National High School Finals Rodeo to return to Lincoln in 2026, 2027

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LINCOLN, Neb. — The Lancaster Event Center has been selected to host a second rotation of the National High School Finals Rodeo (NHSFR) in 2026 and 2027. The National High School Rodeo Association (NHSRA) board of national directors voted unanimously to return to Lincoln on Saturday morning at their Mid-Winter Meeting in Salt Lake City, Utah.

The event has rotated the past eleven years between the Wyoming communities of Gillette and Rock Springs, and in 2017 Lincoln was selected to be a third location to host in July 2020 and July 2021 with a possibility to earn a permanent rotation of the event every two of six years. Lincoln’s selection to host again in 2026 and 2027 is pending successful final contract negotiation over the next 45 days, the Event Center says.

“Nebraska's central location and the Lancaster Event Center’s master plan to add indoor arena space were the key factors in the decision to bring the finals again to Lincoln in 2026/2027,” said Tricia Schaffer, NHSRA national director for state of Nebraska who is based out of North Platte. “Each year our association votes more strongly to choose facilities that offer our 1,700 contestants the best once-in-a-lifetime opportunity to compete, without the factor of weather, throughout the 13 performances.”

The NHSFR is the world’s largest rodeo from a contestant standpoint with 1,700 high school rodeo athletes competing in 13 rodeo specialties and two shooting competitions. Each of the 50 states, provinces and countries send its top four qualifiers in each specialty. Contestants travel in mid-July each year to the NHSFR with their extended families and the rodeo is estimated to bring nearly 50,000 visitors to Lincoln with many staying multiple days.

“Winning the bid not only once but now twice for the NHSFR is thrilling! It shows the confidence this huge youth organization has in Lancaster Event Center and our city/county to be ready by July 2020,” said Kendra Ronnau, Lancaster County Agricultural Society vice president. “I feel the LEC is breathing new life into a county that has been heavily burdened with property taxes--having so many outside visitors come in will generate lots of outside sales tax dollars and local business income. It’s going to be time to go buy those boots and cowboy hat—we’ve got the largest all-youth rodeo coming to town!”

The 13 NHSFR rodeo specialties are Bull Riding, Bareback Riding, Saddle Bronc Riding, Tie-down Roping, Breakaway Roping, Steer Wrestling, Goat Tying, Pole Bending, Barrel Racing, Boys Cutting, Girls Cutting, Reined Cow Horse and a Queen Contest. The two shooting competitions are Trap Shoot and Light Rifle.

The High School Rodeo World Champions in each specialty will be crowned after 13 rodeo performances which will be open to the public over seven days at the Lancaster Event Center and shooting facilities nearby.

Over 10,000 Lancaster County residents are projected to take the opportunity to watch some of the next stars of rodeo right in Lincoln. In the recent 2018 Wrangler National Finals Rodeo run by Professional Rodeo Cowboys Association (PRCA) in Las Vegas 104 of 120 total contestants were NHSFR alumni. The most recent NHSRA alumni were from 2016 including brothers Ryder Wright, 2017 NFR World Champion Saddle Bronc Rider, and Rusty Wright, multiple time NFR qualifier in saddle bronc riding, as well as Jess Lockwood is back at the top of the PBR World Standings after winning the 2017 world title in bull riding.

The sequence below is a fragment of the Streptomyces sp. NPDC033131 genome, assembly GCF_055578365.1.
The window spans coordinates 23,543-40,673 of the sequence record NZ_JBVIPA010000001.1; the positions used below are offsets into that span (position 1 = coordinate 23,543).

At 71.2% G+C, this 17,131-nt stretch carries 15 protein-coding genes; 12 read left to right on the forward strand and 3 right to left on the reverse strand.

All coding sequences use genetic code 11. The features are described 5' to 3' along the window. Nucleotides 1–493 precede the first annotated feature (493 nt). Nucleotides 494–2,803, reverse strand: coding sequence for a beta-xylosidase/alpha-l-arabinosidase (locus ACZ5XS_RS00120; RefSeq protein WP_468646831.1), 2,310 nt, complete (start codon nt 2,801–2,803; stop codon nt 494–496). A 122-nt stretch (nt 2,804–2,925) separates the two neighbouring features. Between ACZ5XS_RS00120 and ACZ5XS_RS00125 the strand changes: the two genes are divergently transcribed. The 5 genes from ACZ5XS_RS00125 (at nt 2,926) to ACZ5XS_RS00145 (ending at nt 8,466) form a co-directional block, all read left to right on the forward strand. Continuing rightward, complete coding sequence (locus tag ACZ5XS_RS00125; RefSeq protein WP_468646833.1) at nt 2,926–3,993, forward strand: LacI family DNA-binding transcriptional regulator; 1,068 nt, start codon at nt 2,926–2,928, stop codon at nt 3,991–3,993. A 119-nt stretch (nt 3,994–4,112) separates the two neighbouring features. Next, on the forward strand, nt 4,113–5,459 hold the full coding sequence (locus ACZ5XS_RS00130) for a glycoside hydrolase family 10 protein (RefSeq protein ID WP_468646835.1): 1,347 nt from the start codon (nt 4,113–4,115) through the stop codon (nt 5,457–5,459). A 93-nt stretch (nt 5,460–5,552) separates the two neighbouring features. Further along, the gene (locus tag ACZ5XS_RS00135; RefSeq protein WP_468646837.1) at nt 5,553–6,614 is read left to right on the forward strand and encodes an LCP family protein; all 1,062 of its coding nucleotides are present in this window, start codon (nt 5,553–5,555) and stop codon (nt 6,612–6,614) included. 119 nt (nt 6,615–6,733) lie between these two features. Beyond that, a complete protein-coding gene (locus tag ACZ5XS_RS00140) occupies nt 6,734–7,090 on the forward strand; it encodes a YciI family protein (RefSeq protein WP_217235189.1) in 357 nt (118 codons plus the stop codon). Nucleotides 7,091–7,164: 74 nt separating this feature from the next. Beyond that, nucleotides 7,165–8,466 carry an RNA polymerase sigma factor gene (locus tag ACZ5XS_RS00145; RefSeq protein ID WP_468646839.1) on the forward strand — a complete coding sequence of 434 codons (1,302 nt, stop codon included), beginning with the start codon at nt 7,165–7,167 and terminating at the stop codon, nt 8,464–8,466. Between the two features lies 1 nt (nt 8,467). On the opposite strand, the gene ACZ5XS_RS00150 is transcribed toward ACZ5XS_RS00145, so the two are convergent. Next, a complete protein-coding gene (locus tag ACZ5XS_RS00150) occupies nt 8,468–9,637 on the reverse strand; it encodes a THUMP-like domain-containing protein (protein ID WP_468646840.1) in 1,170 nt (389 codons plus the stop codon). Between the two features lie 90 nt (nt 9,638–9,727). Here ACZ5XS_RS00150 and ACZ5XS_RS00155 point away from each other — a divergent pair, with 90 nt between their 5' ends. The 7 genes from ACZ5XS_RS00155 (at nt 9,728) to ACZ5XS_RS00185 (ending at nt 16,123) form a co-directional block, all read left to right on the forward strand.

“The City of Lincoln is excited that the National High School Finals Rodeo will return to Lincoln in 2026 and 2027. Lincoln has a growing reputation as a great city to visit, one that combines big-city dining, shopping and attractions with small-town friendliness and convenience,” said Mayor Chris Beutler upon hearing the news. “We look forward to giving another warm welcome to the 50,000 rodeo visitors and to offering area residents the opportunity to see top-notch high school rodeo competition.”

Past economic impact studies show the NHSFR brings millions of dollars of economic impact to the immediate host community and surrounding area. The rest of the state of Nebraska will also benefit as families drive to and from Lincoln, the Event Center said.

“Extrapolating from the recent NHSRA economic study for the Des Moines Junior High School Finals Rodeo, this impact should be $16 million per year for the Lincoln area alone,” said Dr. Eric Thompson, UNL professor of economics and director of the Bureau of Business Research. This added impact to Lancaster County from the NHSFR coming to Lincoln would be on top of the annual $40 million and growing economic impact recently measured in an economic impact study by Dr. Thompson for all 322 events at the Lancaster Event Center.

Overall, Lincoln and Lancaster County stand to benefit a total of $64 million over the four years of the NHSFR with added impact statewide, according to the Event Center.

The Lancaster Event Center its $3 million in planned improvements were critical to securing the NHSFR for Lincoln. The improvements were officially approved by the Lancaster County Board in November 2016 to be committed out of the Lancaster County Visitors Improvement Fund upon signing of a contract with the NHSRA. The fund is comprised of lodging taxes collected from visitors that are managed by the Lancaster County Visitors Promotion Committee to help add and improve attractions that will increase visitors to the county with oversight and approvals from the Lancaster County Board.